When A Good Driver Marries A Bad One
"For better or for worse" includes car insurance.
Most couples will find cheaper rates after tying the knot because of multi-car and multi-policy discounts, and the fact that most insurance companies view married people as less risky than single drivers.
But some newlyweds might be better off saying "I don't" to a car insurance policy shared with a spouse who has too many moving violations, insurance claims and accidents. The spouse's lousy driving record will likely increase your insurance rates if you have a policy together.
"You're marrying their driving record too," says Cristofer Pereyra, a Farmers Insurance agent in Phoenix.When both drivers have clean records, the savings are substantial. We compared rates for an Oklahoma City couple, both 29, driving a 2009 Jeep Grand Cherokee and a 2010 Toyota Matrix with full coverage on each. Assuming they bought the cheapest policies we found, Jim would pay $1,544 a year to insure his Jeep, and Mary would pay $1,396 for her Toyota. But married they would pay just $2,014 for both cars -- more than $900 off their combined individual bills. But if one of those drivers brings a spotty record to the marriage, all those savings can disappear. Adding three speeding tickets to Mary's record brings their joint car insurance bill to $2,876. And a DUI or other major violation on one spouse's record can mean neither qualifies for an insurer's standard policy and best rates.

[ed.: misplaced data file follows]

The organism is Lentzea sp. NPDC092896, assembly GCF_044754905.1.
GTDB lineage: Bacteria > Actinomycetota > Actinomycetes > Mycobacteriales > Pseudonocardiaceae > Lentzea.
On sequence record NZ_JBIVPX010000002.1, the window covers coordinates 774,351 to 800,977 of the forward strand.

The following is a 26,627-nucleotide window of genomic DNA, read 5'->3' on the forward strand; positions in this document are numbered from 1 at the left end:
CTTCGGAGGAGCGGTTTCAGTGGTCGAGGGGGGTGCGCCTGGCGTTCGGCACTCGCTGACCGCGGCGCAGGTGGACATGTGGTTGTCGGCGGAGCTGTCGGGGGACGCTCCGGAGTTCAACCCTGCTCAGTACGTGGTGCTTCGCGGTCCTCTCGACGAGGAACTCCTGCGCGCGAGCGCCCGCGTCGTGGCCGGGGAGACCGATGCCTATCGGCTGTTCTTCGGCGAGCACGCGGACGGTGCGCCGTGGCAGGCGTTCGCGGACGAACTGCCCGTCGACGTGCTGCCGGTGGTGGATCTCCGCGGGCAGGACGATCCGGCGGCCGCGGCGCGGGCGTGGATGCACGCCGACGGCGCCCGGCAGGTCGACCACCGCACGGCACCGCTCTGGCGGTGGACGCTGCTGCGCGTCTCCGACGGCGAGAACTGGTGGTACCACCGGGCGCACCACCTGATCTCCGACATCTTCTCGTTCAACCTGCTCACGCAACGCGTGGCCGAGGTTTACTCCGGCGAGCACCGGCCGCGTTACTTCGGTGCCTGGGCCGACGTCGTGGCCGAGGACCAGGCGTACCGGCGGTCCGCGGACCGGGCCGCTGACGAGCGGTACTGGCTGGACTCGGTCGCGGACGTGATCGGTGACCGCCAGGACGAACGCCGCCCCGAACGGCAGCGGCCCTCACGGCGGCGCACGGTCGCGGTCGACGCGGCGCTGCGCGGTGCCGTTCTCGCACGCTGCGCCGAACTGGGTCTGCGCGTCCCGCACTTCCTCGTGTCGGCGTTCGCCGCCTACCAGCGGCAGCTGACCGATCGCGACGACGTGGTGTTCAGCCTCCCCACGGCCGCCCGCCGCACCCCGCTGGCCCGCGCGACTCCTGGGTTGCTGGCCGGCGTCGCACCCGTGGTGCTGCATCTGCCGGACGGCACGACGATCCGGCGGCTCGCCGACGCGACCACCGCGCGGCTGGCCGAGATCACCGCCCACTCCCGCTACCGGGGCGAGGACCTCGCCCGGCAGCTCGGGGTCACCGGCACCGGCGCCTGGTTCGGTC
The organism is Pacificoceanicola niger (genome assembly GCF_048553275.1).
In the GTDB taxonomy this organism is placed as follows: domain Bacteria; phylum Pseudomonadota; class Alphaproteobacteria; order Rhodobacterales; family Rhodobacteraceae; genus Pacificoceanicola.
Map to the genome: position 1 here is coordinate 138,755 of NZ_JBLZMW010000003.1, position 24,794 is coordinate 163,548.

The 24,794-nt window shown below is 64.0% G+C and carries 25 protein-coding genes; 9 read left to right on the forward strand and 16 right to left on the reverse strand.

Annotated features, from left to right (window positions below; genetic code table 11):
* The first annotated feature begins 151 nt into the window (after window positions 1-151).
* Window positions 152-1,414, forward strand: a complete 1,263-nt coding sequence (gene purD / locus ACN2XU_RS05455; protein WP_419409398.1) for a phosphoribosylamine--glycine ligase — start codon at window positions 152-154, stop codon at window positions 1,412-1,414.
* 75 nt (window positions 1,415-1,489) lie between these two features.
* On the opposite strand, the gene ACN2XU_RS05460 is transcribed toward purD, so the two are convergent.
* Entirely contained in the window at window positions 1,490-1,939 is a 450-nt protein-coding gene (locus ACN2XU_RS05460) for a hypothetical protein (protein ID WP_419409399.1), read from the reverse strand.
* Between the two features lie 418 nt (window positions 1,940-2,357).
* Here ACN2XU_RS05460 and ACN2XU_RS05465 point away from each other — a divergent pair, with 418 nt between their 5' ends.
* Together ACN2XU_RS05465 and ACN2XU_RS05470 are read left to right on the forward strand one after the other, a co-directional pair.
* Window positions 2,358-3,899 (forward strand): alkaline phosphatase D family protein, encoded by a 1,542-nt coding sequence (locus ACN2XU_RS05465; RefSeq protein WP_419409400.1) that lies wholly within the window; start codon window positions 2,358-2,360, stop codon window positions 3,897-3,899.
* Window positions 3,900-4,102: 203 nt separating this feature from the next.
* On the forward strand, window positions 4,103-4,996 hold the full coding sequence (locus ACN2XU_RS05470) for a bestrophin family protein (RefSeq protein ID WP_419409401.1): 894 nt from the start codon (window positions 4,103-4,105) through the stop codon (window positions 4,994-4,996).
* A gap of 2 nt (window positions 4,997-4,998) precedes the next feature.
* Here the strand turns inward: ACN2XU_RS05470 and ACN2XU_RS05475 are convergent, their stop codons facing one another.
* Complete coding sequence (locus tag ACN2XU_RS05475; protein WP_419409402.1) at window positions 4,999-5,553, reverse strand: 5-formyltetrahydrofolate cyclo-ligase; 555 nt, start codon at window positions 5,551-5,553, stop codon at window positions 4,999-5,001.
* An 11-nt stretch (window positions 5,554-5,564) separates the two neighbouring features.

What you're required to doThe first thing to do is tell your insurance company soon after getting married that you're living with, and married to, another driver, says Lynette Simmons Hoag, a Chicago lawyer who deals with auto insurance claims. Most states and insurers require any licensed driver living in the same home as the insured driver to be covered under the same policy. That's because all the licensed drivers in the household have access to the car. (See "Who can drive your car?") "The other person's driving record is going to affect your rates," CarInsurance.com consumer analyst Penny Gusner says. "And it's probably cheaper to have one policy."
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